With an abundance of galleries and a thriving creative scene, the UK capital is a mecca for art fanatics. The London Art Fair has become an annual draw for people looking to observe and collect art and we speak to director Sarah Monk to find out about the 2020 fair...
What is unique about the London Art Fair?
It’s rare to find an art fair that sets up such an exciting, genuine dialogue between the British tradition and what’s happening today. At London Art Fair, you’ll find new and emerging contemporary artists represented alongside exceptional work from major names in British art history, such as Francis Bacon, Graham Sutherland and David Bomberg. I’m very proud of the heritage of the fair (which returns this year for it’s 32nd edition) and I think we’ve managed to sustain ourselves by continuing to evolve and reflects what’s happening in the market in terms of what artists are producing, the media they are using, and equally the trends and points of interest, amongst buyers, visitors and collectors as well.
In three words, how would you describe the London Art Fair?
World-class, inspiring and a must-see.
What’s the most exciting thing about the 2020 London Art Fair?
It would be impossible to pick just one thing! We’ve got a really exciting programme of talks, tours, installations, performances lined up this year alongside a host of critically acclaimed curated sections. I’m particularly looking forward to the 2020 edition of Photo50, which is the Fair’s annual guest-curated photography exhibition. This year, the exhibition, titled ‘Occupy the Void’, will be curated by writer, collector and gallerist Laura Noble and will showcase artwork by women photographers aged over 50 (a demographic who are often overlooked in traditional art spaces). The exhibition will take a critical look at the cultural space that these photographers inhabit and provide them with the opportunity to challenge and reclaim that space.
What are the key themes of the 2020 Art Fair?
Some key themes to look out for at this year’s main Fair include gender identity and feminism, national identity and the link between nature and internal wellbeing. Some gallery highlights include a photographic series by titled Hellen van Meene presented by James Freeman Gallery, which will explore the often tense and ambiguous moment of transition between girlhood and womanhood. Meanwhile, CIRCLE Contemporary will be exhibiting work from artists living and working in rural areas, whose work outlines some of the restorative effects nature can have on us.
What mediums of art can visitors expect to see?
There will be a wide variety of mediums to see at this year’s Fair, including painting, sculpture, photography, print and video. Following last year’s focus on ceramics, we’ll be putting the medium of textile art in the spotlight this year with the latest edition of ‘Platform’. Platform will return with ‘Threading Forms’, curated by gallerist Candida Stevens, and will bring to the fore contemporary artists such as Alice Kettle, Jacy Wall and Julie Airy whose work embraces the full potential of thread as a beautiful and collectable artistic medium.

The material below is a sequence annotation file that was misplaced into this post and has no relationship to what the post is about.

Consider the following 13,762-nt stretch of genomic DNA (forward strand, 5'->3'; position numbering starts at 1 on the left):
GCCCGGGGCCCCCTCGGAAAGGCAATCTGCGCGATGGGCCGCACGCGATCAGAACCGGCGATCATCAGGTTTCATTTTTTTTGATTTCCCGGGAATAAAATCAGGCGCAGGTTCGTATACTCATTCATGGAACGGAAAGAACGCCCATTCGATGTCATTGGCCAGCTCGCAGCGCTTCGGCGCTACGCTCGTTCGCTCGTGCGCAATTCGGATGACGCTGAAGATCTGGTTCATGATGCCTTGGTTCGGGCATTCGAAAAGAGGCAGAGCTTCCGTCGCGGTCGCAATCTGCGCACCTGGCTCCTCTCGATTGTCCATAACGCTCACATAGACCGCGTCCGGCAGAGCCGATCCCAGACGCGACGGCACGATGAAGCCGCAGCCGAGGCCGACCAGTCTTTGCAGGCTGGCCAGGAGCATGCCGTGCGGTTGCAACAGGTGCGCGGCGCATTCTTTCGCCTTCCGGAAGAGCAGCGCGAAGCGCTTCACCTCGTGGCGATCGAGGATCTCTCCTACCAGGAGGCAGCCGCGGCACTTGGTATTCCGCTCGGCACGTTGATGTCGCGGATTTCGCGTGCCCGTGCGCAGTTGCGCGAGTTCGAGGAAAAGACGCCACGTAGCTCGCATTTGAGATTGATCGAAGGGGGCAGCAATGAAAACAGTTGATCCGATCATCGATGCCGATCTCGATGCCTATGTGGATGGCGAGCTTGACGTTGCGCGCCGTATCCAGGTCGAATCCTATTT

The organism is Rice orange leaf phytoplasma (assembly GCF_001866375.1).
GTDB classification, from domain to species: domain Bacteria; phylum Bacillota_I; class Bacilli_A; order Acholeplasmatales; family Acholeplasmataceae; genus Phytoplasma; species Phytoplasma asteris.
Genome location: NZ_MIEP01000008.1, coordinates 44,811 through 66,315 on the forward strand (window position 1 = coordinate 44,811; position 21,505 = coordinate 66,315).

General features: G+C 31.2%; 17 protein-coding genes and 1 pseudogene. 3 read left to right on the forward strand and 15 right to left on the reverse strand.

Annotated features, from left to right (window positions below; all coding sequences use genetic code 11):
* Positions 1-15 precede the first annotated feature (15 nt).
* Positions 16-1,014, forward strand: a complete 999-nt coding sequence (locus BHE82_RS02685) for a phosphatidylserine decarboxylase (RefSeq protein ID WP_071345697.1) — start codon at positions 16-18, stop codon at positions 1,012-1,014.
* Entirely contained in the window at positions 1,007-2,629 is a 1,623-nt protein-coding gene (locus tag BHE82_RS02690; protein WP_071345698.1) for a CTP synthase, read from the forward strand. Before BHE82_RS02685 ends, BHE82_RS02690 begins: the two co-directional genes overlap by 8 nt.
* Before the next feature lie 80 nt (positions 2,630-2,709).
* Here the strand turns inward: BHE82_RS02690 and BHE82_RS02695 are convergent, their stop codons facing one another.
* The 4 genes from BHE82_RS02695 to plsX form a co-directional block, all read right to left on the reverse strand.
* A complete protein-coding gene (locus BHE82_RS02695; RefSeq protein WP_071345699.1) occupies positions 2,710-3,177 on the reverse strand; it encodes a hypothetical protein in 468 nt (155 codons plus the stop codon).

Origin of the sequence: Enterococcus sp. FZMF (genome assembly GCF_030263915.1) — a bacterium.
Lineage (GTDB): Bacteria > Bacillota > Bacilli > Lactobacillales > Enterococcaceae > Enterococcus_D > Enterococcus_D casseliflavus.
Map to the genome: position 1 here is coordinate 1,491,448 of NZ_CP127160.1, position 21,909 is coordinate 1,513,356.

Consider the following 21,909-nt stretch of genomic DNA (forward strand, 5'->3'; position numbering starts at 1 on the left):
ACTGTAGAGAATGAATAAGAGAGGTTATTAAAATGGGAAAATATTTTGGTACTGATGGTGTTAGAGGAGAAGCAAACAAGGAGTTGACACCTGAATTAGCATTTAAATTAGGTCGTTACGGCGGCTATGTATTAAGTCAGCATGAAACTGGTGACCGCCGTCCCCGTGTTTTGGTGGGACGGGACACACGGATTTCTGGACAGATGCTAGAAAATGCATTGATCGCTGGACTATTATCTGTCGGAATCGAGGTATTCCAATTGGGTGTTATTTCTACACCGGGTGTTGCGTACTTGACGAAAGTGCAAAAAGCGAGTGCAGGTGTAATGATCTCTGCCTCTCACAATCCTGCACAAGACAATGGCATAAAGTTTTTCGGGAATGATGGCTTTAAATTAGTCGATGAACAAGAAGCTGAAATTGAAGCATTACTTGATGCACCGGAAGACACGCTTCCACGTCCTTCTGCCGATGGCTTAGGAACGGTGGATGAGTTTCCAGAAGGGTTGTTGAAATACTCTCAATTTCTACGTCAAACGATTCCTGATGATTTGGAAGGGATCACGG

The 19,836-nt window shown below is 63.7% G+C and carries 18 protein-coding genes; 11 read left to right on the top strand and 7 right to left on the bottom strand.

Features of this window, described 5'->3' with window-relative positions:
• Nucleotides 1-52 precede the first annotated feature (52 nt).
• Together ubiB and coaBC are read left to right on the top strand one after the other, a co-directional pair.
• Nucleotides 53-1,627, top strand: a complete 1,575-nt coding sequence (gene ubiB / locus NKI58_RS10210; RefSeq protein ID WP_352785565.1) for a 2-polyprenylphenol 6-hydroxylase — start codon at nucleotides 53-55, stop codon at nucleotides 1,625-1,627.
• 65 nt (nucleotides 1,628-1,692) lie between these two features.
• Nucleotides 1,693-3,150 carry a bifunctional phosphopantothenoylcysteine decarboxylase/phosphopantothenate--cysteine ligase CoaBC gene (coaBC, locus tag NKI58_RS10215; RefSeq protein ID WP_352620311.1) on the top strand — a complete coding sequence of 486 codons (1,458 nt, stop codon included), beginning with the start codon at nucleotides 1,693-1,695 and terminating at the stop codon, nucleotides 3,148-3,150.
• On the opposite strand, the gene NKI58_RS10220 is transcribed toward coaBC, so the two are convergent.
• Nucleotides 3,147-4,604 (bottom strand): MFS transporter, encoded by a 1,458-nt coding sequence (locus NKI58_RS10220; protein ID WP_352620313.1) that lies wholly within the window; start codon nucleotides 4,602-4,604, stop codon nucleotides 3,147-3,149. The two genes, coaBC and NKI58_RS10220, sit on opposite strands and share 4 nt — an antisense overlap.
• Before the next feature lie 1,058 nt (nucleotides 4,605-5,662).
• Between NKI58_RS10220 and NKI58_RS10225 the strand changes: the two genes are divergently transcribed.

Can visitors buy artwork at the London Art Fair?
They can indeed! We nurture collecting at all levels, from prints and editions starting in the hundreds, to major works by internationally renowned artists. One of the real positives of a Fair environment is that you can allow a particular artist or artwork to leave an impression on you while you walk around. If you come across an artist you like, don’t be afraid to engage with the gallerist to find out more. They have a tremendous amount of knowledge, expertise and passion and they have brought the work to the fair to find a new home. Often the artists themselves are also present to speak about their work which can give such rich insight into their creative process and in acquiring their work you are equally investing in their practice.
Which stand would you recommend art novices don’t miss?
I’d definitely recommend that art novices check out Art Projects, which will feature eighteen galleries presenting cutting-edge contemporary artwork from across the globe. This section includes DAM Gallery, who will exhibit code-based art by a range of early pioneers and middle-generation digital artists, including Frieder Nake’s plotter drawings produced by an algorithm trained to draw lines at random (that will question the ‘clean’ digital aesthetic usually associated with the world of technology). Meanwhile ED CROSS FINE ART wil show work by Peruvian artist Cesar Cornejo, whose installation proposes a new kind of monument reflecting on the social reality of those living in shanty towns in Latin America. I recommend also visiting the Screening Room, an accompanying programme of collaborative video and new media initiatives. This year, ‘Playtime’, curated by Pryle Behrman, will explore the increasing commodification in our society and how this encroaches on our leisure time.